"Ed Kallay believes their timing and thus their luck will be better. They're working with Haywood-Whichard, the mall's current owner, to buy the 68-acre property. Kallay's idea, combine office space and retail, reinventing the mall as a place where folks can work, dine and play."...
It’s not a done deal yet, but Kallay says the possibility is generating a lot of business buzz. The downtown entertainment venue, the Hive, which recently hosted a tattoo convention, says they're interested in possibly expanding east.

I'm encouraged with this news. These plans fit in very well with the type of development I linked to in an earlier post. I also agree that there are not many more areas for Tulsa to expand, without building out further East. Broken Arrow is quickly filling in from the West and we've already built out south to Bixby and Jenks. I'm seeing a lot of development taking place on 145th between 61st and 41st these days. They're saying it will be approximately 75 days to close the deal on Eastland Mall. I hope things go through smoothly. I'd much rather have a local developer as a owner!

Thursday, March 23, 2006

Rose Bowl for sale on Ebay?!

Yeah...I know that I've mentioned the Rose Bowl too many times here on Lost Tulsa. However, I just couldn't let this one pass by. It appears that the new owner of the Rose Bowl is putting out feelers to see what kind of interest there may be in the Rt. 66 building by posting it up for sale on Ebay.

As usual, KOTV's Steve Berg is on the ball, speaking with the new owner about his intentions in this new article.

Sorry for the lack of new posts. As a hobby, I expect that there will be periods of time like now when things are a bit slow. But, I'm sure with everything turning green around here, I'll be back out with my camera soon.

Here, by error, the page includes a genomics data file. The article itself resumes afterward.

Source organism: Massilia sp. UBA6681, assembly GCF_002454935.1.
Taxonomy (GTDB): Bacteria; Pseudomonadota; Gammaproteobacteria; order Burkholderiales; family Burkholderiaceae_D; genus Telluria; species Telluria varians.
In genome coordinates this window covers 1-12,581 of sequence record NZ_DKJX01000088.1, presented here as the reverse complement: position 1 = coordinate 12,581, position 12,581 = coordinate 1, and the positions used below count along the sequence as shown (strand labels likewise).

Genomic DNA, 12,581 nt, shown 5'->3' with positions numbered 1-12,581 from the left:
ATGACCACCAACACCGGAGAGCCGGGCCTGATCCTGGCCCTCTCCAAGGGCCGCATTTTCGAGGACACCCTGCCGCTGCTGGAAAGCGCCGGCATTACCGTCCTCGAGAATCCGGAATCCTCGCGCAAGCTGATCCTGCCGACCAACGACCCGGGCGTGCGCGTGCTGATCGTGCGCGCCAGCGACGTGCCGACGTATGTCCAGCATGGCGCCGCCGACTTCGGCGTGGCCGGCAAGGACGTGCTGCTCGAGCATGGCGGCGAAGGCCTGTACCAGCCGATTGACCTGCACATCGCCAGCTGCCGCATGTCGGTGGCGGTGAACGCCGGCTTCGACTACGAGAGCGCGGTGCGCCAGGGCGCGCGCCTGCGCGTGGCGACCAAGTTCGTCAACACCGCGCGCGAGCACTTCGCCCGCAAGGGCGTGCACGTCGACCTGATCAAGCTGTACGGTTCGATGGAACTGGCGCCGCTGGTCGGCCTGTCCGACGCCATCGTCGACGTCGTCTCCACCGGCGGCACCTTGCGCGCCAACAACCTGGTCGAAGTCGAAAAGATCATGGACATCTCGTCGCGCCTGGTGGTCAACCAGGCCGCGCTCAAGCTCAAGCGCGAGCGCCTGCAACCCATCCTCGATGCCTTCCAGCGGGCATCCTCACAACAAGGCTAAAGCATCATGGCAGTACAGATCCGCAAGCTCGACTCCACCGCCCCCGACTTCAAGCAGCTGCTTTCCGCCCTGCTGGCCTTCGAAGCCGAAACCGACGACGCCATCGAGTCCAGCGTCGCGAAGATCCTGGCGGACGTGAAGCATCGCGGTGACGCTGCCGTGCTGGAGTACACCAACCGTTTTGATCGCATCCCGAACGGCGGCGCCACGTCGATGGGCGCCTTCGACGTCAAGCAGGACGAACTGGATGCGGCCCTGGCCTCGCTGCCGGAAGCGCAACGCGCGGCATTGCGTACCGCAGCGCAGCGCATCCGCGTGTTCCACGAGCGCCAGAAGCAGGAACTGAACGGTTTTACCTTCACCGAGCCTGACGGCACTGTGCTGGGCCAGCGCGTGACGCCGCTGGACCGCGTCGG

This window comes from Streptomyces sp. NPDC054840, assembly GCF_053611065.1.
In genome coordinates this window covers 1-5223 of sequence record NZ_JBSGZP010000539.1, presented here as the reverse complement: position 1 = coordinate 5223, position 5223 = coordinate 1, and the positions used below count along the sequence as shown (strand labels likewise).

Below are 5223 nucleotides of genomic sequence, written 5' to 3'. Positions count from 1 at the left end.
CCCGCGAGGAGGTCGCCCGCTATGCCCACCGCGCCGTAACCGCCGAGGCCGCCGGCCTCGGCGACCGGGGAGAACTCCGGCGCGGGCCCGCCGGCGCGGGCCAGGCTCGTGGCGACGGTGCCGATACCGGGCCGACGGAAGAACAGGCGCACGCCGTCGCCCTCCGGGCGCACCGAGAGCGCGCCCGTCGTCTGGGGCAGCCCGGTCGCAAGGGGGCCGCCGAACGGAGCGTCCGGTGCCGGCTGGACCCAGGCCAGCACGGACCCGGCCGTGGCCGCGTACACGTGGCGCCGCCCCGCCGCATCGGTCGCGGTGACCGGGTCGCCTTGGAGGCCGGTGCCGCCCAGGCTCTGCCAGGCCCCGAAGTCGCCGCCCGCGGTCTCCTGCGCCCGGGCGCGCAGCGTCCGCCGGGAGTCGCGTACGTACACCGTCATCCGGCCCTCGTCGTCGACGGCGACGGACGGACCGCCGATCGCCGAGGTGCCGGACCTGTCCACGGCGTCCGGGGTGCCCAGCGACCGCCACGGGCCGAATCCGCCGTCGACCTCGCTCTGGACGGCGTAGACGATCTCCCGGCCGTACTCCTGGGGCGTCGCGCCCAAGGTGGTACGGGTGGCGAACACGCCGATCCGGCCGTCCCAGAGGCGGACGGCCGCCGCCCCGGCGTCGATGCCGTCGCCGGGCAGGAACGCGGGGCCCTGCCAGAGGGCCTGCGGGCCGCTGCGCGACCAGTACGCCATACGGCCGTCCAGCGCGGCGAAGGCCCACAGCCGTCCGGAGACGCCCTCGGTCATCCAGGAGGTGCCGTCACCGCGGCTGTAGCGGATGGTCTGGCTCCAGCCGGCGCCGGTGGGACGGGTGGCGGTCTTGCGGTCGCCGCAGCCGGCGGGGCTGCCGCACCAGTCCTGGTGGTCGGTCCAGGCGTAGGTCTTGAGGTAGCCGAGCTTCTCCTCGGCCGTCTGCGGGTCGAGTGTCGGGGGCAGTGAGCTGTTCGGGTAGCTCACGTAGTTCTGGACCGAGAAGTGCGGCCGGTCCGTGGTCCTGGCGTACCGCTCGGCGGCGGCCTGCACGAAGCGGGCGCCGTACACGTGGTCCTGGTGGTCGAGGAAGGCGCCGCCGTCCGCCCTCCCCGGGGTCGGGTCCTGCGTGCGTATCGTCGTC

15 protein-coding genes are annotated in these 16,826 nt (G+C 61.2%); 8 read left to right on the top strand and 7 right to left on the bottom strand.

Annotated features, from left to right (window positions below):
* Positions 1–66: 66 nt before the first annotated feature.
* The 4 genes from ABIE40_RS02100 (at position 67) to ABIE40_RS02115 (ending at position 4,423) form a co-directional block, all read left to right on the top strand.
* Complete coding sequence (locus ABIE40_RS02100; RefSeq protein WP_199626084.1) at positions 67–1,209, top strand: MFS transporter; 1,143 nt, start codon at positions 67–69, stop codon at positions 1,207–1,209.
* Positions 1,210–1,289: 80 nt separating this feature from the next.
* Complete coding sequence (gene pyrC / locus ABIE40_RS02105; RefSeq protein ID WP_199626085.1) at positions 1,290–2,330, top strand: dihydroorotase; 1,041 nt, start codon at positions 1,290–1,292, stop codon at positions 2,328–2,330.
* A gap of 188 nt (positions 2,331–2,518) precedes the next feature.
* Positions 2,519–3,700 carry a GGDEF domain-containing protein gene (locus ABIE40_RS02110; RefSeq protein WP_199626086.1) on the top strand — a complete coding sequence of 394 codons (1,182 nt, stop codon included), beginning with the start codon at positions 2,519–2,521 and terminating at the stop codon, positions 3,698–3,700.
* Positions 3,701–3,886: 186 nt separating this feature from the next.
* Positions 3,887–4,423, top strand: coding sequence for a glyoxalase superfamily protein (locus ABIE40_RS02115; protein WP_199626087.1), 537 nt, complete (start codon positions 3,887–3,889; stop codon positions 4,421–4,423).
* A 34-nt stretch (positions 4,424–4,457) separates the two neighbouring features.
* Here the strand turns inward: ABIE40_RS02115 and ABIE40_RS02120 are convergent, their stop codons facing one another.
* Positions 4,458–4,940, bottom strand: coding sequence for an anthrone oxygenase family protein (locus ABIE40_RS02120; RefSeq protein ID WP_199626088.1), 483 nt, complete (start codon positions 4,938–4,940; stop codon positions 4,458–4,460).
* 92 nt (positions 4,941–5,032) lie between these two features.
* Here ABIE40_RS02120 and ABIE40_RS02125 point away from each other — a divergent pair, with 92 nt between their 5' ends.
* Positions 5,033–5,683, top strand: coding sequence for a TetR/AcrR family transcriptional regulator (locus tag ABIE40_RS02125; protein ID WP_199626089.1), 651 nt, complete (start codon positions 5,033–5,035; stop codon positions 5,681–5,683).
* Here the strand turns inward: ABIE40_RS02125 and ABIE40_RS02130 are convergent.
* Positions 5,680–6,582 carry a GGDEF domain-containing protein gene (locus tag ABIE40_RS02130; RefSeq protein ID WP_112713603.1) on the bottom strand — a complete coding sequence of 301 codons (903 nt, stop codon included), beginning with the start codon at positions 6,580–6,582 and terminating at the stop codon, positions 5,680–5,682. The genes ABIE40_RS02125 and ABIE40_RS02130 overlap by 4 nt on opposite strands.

Wednesday, March 01, 2006

Woodland Hills Cinema and Service Merchandise Gone

I had read about this coming quite some time ago, and had intended to drop by and take some pics of the Woodland Hills Cinema 4 and the Service Merchandise that resided at 68th and S. Memorial. Unfortunately, I waited too long. When I drove past on Tuesday, both of the boxy mid-70s buildings had been completely demolished, removed and the clean earth was being leveled by bulldozers. They are clearing the properly for (suprise!) another WalMart SuperCenter...because traffic in that area isn't quite bad enough yet.

More Bad News for Eastland Mall

Thanks to the research of a East Tulsa citizen, KOTV has some new information regarding the new owner of Eastland Mall. According to the article:

"He [Eastland Mall owner Hayood Whichard] says it's not his fault east Tulsa was in decline long before he got there and he makes no bones about the fact that he's not putting any money into the property. I'm not a developer, he says. He says he just went in and bought a property. And now let somebody else figure out what to do with it."

District 6 councilor, Jim Mautino says that he isn't aware of Whichard ever trying to revive the properties he buys. Whichard "Just allows the mall to deteriorate and deteriorate until the city has no other choice but to condemn it or eminent domain and take it over."

Read the KOTV article.

[Addition: 3/2/06]

I'd much rather see something more like this East Tulsa community plan [.PDF] in Eastland Mall's future.

Those large brick red sections are the old JC Penney, Mervyn's, Dillards, etc, broken out into standalone structures. This plan presents a very forward vision that's highly unlikely. Still, it's nice to dream...and it's good to see that someone is putting some thought into the future development of the area.